Q Is there such a thing as a computer pen-pal?
A Yes. All you avid correspondents out there will be happy to know that at least two information networks have services that will let you communicate with other computer users on-line. First, there's The Source which offers users three options : Chat, Participate and Electronic Mail. The first enables you to "chat" on-line with anyone in the world. You do, by the way, have the choice of not "chatting," exercised by simply typing "Refuse Chat." Participate is like chat but it involves several people, not just two - like a conference call. Electronic Mail is just what it implies. You can send letters via computer to anyone else who subscribes, provided you know his or her ID number. And the other person needn't be on-line to receive them. They will be stored in an electronic mailbox until the other user goes on-line and calls them.
CompuServe also has an Electronic Mail service which works the same way as the Source's. In addition, CompuServe offers a communications network which is a CB simulator. You've got a certain number of channels over which you can "broadcast," and you've got to have a handle. 10-4, good buddy.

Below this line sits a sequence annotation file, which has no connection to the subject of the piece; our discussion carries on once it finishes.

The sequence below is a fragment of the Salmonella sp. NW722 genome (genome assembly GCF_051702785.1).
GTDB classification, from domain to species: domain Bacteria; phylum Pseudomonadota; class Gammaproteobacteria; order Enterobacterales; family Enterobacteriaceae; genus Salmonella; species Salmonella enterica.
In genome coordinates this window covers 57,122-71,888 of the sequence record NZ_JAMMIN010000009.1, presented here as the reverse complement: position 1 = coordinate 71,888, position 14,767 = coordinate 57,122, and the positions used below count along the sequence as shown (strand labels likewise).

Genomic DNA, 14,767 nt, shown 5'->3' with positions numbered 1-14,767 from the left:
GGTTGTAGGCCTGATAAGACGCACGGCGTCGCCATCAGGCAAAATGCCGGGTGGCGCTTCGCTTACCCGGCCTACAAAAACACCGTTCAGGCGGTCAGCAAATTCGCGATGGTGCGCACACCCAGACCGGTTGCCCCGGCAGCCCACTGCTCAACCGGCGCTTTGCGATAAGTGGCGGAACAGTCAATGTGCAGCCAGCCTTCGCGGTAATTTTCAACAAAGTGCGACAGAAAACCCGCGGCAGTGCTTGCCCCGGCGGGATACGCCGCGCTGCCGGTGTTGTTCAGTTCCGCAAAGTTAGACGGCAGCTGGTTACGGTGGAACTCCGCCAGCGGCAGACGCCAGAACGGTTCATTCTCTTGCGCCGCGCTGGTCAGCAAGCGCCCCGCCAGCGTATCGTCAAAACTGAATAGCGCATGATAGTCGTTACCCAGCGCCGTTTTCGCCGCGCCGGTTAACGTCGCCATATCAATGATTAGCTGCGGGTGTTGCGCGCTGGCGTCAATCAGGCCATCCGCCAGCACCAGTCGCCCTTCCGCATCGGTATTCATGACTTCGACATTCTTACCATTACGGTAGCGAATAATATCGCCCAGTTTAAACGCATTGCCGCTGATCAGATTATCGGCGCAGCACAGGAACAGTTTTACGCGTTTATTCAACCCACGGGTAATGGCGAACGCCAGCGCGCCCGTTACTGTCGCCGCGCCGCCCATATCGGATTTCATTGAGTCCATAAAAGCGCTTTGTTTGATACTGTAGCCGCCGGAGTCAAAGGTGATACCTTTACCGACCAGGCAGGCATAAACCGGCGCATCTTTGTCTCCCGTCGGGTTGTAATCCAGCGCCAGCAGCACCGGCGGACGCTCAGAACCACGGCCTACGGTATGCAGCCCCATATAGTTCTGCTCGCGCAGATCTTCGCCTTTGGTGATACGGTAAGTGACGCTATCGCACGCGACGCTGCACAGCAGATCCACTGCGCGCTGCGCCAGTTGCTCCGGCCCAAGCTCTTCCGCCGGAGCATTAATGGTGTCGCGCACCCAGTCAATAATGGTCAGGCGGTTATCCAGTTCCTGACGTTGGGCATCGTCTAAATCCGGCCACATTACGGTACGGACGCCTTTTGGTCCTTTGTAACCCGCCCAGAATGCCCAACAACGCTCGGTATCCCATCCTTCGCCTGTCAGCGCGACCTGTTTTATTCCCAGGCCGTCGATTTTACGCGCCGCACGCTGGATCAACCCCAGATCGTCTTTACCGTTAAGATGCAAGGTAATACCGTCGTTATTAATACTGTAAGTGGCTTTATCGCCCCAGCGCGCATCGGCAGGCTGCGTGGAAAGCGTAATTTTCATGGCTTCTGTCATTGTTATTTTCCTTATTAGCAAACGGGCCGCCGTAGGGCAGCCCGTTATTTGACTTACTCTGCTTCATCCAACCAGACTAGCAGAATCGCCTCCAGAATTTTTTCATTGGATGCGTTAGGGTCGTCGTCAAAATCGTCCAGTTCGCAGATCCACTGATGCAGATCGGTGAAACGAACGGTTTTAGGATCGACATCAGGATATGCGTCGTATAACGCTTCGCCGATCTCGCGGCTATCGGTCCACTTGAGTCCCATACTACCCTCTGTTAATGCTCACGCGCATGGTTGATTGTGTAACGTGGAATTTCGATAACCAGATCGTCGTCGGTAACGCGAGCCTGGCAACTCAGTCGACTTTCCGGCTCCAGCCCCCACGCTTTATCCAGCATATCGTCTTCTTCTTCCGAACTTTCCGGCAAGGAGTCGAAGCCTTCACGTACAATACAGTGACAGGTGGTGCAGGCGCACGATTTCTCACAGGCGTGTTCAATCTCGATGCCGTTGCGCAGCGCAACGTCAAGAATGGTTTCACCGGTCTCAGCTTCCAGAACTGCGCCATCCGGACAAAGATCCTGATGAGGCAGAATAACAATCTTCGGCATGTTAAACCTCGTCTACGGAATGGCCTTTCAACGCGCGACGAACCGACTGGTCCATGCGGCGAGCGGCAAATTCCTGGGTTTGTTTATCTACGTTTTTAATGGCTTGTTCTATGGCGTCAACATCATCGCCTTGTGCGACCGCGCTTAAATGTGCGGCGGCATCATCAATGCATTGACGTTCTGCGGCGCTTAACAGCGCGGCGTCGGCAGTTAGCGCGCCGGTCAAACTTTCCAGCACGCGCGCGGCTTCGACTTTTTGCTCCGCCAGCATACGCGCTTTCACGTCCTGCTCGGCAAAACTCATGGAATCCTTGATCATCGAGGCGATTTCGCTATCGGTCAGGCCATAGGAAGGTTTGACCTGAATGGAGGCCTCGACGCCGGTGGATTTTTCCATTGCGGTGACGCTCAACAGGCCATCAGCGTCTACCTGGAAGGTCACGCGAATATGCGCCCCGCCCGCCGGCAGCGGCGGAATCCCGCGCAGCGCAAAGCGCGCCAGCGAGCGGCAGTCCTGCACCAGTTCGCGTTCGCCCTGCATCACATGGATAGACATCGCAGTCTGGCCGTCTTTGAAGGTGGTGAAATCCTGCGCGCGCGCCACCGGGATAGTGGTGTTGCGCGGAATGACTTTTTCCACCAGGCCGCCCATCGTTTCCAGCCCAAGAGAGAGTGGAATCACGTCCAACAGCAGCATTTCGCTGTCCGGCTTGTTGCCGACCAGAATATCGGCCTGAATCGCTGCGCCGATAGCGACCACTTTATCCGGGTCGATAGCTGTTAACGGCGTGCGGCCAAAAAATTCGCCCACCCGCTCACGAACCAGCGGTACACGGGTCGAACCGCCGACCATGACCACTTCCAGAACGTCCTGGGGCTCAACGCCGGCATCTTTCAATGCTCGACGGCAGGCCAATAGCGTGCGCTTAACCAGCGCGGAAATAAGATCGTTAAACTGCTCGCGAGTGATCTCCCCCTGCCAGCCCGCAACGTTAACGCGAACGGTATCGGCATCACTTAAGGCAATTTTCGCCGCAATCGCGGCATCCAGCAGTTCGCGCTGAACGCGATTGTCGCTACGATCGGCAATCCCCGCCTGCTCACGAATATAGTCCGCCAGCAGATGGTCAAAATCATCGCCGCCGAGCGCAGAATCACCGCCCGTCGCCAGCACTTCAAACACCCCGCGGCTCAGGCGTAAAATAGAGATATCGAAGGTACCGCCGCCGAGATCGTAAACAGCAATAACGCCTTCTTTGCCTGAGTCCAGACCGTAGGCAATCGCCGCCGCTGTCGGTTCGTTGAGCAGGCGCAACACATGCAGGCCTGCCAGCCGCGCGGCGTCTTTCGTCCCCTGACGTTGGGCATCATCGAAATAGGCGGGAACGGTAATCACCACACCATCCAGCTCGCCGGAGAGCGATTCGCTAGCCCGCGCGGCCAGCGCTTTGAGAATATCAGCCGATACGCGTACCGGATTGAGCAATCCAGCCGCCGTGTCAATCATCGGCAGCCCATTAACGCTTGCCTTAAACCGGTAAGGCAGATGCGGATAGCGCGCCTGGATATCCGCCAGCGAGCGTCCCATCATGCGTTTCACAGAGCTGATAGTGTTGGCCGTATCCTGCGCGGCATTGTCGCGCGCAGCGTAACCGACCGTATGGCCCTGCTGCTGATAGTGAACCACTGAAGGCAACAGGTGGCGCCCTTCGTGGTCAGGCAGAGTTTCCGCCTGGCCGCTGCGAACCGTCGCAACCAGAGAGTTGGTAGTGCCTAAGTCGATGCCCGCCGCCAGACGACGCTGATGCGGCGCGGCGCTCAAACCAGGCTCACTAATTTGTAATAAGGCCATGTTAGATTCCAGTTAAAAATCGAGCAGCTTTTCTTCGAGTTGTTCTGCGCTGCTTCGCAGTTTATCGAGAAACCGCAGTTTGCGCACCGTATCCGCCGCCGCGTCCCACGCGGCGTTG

After paying the initial $100 to join The Source, time on-line costs anywhere from $10 to as low as $5.75 an hour, depending on the time of day you use it. If you wish to use CompuServe you can do it by buying a starter kit from Radio Shack for $19.95. This gives you one hour on-line free. After that, it's $5 per hour from 6:00 pm to 5:00 am and $22 per hour during prime time (8:00 am to 6:00 pm). CompuServe divides the hour into one minute increments, so a 59 minute conversation will cost less than a full hour one will. You can contact The Source at [phone # redacted] and CompuServe at [phone # redacted].
NOTE : Excerpt from "Input/Output" Q&A column (author uncredited) of Electronic Fun with Computers and Games magazine (July 1983, Vol. 1, No. 9). Offers probably no longer valid, but knock yourself out if you want to give it a try.
This sort of stuff always blows my mind. Technology and communication routes that we take for granted now were nonexistent (or ridiculously expensive) not so long ago.ReplyDelete
I know, right? Even today, that pricing model sounds insane. I don't think I even want to know what that would translate into in 2009 dollars.ReplyDelete